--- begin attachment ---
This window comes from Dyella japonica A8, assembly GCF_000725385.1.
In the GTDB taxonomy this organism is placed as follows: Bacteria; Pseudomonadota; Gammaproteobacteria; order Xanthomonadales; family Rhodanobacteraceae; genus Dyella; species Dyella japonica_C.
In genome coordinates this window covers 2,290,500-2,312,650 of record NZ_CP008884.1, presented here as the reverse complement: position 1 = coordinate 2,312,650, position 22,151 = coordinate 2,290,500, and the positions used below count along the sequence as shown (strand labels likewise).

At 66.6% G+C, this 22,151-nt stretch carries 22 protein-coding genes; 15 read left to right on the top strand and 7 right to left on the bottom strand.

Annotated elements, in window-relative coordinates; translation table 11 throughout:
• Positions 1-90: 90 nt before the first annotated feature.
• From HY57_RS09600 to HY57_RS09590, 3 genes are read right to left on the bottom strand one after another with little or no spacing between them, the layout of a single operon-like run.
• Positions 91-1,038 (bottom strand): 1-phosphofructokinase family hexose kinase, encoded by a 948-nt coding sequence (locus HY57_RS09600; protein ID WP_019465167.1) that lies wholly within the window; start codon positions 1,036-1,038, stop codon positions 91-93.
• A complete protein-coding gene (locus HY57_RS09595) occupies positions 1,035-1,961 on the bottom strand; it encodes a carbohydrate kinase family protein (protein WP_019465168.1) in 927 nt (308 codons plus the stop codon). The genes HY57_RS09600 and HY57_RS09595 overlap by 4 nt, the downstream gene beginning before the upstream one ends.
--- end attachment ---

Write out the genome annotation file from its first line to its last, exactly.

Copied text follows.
This window comes from Dyella japonica A8, assembly GCF_000725385.1.
In the GTDB taxonomy this organism is placed as follows: Bacteria; Pseudomonadota; Gammaproteobacteria; order Xanthomonadales; family Rhodanobacteraceae; genus Dyella; species Dyella japonica_C.
In genome coordinates this window covers 2,290,500-2,312,650 of record NZ_CP008884.1, presented here as the reverse complement: position 1 = coordinate 2,312,650, position 22,151 = coordinate 2,290,500, and the positions used below count along the sequence as shown (strand labels likewise).

At 66.6% G+C, this 22,151-nt stretch carries 22 protein-coding genes; 15 read left to right on the top strand and 7 right to left on the bottom strand.

Annotated elements, in window-relative coordinates; translation table 11 throughout:
• Positions 1-90: 90 nt before the first annotated feature.
• From HY57_RS09600 to HY57_RS09590, 3 genes are read right to left on the bottom strand one after another with little or no spacing between them, the layout of a single operon-like run.
• Positions 91-1,038 (bottom strand): 1-phosphofructokinase family hexose kinase, encoded by a 948-nt coding sequence (locus HY57_RS09600; protein ID WP_019465167.1) that lies wholly within the window; start codon positions 1,036-1,038, stop codon positions 91-93.
• A complete protein-coding gene (locus HY57_RS09595) occupies positions 1,035-1,961 on the bottom strand; it encodes a carbohydrate kinase family protein (protein WP_019465168.1) in 927 nt (308 codons plus the stop codon). The genes HY57_RS09600 and HY57_RS09595 overlap by 4 nt, the downstream gene beginning before the upstream one ends.